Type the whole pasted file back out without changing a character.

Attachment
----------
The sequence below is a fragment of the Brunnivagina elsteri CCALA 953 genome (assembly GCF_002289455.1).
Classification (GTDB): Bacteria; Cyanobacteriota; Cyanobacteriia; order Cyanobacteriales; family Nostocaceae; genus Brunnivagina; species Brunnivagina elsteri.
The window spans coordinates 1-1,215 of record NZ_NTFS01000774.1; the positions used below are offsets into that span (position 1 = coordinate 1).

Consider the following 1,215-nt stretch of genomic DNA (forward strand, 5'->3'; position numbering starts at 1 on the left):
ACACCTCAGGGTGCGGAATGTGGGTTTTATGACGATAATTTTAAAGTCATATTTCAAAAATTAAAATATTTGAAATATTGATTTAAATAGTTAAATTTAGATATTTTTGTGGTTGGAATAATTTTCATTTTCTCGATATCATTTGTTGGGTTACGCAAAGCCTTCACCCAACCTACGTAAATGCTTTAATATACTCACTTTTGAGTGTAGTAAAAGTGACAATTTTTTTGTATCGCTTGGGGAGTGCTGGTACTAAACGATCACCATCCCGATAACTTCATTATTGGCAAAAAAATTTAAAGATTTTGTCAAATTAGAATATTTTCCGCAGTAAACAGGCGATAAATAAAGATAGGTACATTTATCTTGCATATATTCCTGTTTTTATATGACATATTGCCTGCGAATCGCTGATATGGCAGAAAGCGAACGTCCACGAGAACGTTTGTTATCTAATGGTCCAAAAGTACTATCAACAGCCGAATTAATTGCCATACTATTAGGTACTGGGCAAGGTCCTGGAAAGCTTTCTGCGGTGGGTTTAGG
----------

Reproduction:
The sequence below is a fragment of the Brunnivagina elsteri CCALA 953 genome (assembly GCF_002289455.1).
Classification (GTDB): Bacteria; Cyanobacteriota; Cyanobacteriia; order Cyanobacteriales; family Nostocaceae; genus Brunnivagina; species Brunnivagina elsteri.
The window spans coordinates 1-1,215 of record NZ_NTFS01000774.1; the positions used below are offsets into that span (position 1 = coordinate 1).

Consider the following 1,215-nt stretch of genomic DNA (forward strand, 5'->3'; position numbering starts at 1 on the left):
ACACCTCAGGGTGCGGAATGTGGGTTTTATGACGATAATTTTAAAGTCATATTTCAAAAATTAAAATATTTGAAATATTGATTTAAATAGTTAAATTTAGATATTTTTGTGGTTGGAATAATTTTCATTTTCTCGATATCATTTGTTGGGTTACGCAAAGCCTTCACCCAACCTACGTAAATGCTTTAATATACTCACTTTTGAGTGTAGTAAAAGTGACAATTTTTTTGTATCGCTTGGGGAGTGCTGGTACTAAACGATCACCATCCCGATAACTTCATTATTGGCAAAAAAATTTAAAGATTTTGTCAAATTAGAATATTTTCCGCAGTAAACAGGCGATAAATAAAGATAGGTACATTTATCTTGCATATATTCCTGTTTTTATATGACATATTGCCTGCGAATCGCTGATATGGCAGAAAGCGAACGTCCACGAGAACGTTTGTTATCTAATGGTCCAAAAGTACTATCAACAGCCGAATTAATTGCCATACTATTAGGTACTGGGCAAGGTCCTGGAAAGCTTTCTGCGGTGGGTTTAGG